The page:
Check it really costs £700 pcm to rent a similar flat. Where I live, the rent on £135k flats is around £500 pcm, for example.

Check the mortgage figures, too. Presumably £520 a month is either due to a discounted rate, or because you have a deposit. Don't forget to take into account the income you'd get from investing your deposit elsewhere. If the payments are at a discounted rate, don't forget these will increase significantly!

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Thanks guys - I'm not actually planning to buy as I think prices are going to keep dropping for some time.

Useful info on considerations on when to buy though - much appreciated.

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The salary multiple thing only really works if you are at your peak of earnings and don't plan to trade up in the future. If you're at or near to peak earnings now and buy a 1BR flat at 3.5 times salary, how will you ever buy a house in the future ?

If in the future you expect to earn a lot more than you're earning now then it's a different story.

Mmm, interesting point. I'm 29 now and unless the planets align I'm not going to increase my earnings. I think I reached my peak earnings when I was 24 (in real terms, since I've stayed about level since then).

I suppose all I've been doing since then is increasing the size of my deposit. Guess I'm just going to have to buy low and rely on the next HPI.... :unsure:

Edited by Nijo

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Genuine question, so don't flame me on this

Been following a flat near to where I live for about 8 months now.  In that time it's dropped in prices from 155 to 135k.  So a 135k mortgage is 520pcm interest only (I have non-property investments that will cover capital).

Since a 1BR in the area I live is usually about 700pcm to rent, at what point does it make sense to buy?  e.g. rent for now hoping that prices drop further = spend more but hopefully capital decreases will account for my overspend, or buy now?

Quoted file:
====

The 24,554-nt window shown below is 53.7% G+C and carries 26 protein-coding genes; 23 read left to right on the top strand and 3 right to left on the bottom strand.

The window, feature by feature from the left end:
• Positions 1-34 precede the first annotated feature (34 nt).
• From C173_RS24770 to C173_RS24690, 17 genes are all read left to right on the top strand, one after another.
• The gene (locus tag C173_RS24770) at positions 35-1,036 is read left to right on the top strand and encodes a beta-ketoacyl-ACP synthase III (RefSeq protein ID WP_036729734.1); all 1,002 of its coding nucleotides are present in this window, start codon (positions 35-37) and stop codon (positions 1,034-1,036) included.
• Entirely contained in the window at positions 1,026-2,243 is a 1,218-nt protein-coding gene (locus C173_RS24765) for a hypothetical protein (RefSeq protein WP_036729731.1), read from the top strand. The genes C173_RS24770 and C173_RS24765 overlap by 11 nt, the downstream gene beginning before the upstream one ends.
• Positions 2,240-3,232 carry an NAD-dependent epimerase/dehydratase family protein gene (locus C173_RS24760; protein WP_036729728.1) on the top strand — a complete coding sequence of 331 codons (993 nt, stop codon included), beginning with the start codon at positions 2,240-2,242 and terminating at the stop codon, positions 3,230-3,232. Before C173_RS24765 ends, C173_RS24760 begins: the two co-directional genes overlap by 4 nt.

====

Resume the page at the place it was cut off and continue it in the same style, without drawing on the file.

Would appreciate ideas on how to assess...

With IR's set to fall, don't forget to calculate the potential lower cost of owning over renting.

You landlord won't suggest lowering the rent with IR's......

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Mmm, interesting point. I'm 29 now and unless the planets align I'm not going to increase my earnings. I think I reached my peak earnings when I was 24 (in real terms, since I've stayed about level since then).

I suppose all I've been doing since then is increasing the size of my deposit. Guess I'm just going to have to buy low and rely on the next HPI....  :unsure:

A friend of mine went to a flat warming BBQ last Saturday. A work colleague of hers had bought new 1 bed flat in Putney for £200K, 100% mortgage, based on 4 x salary !!!

So how will he ever trade up ? If prices fall he's still got £200K debt at 4 x salary. If prices rise he's still got £200K debt at 4 x salary.

With a 100% mortgage he's already in negative equity, and it looks like he will be stuck there for quite a long time.

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Nobody can tell YOU when it is time to buy for YOU.

But I would suggest a general guide would be the rental yield - about 6.22% on the numbers you gave - or the general house prices-to-income levels (currently 5.7-ish times?).

A yield of 6.22% seems pretty low to me (given base rates of 4.5% and higher borrowing costs).

Personally, I'd want a yield nearer 7.5% and house-prices-to-incomes of no more than 4 times (preferably a higher yield AND a lower average incomes multiple).

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Another tip I was given from a trader was, buy when everyone is telling you to sell and sell when everyone is telling you to buy. I don't think that he was referring to 'everyone' in terms of the people who post on this site :lol::lol::lol: We have already hit the nevous stage in the house buying television (The Property Chain)

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With IR's set to fall, don't forget to calculate the potential lower cost of owning over renting.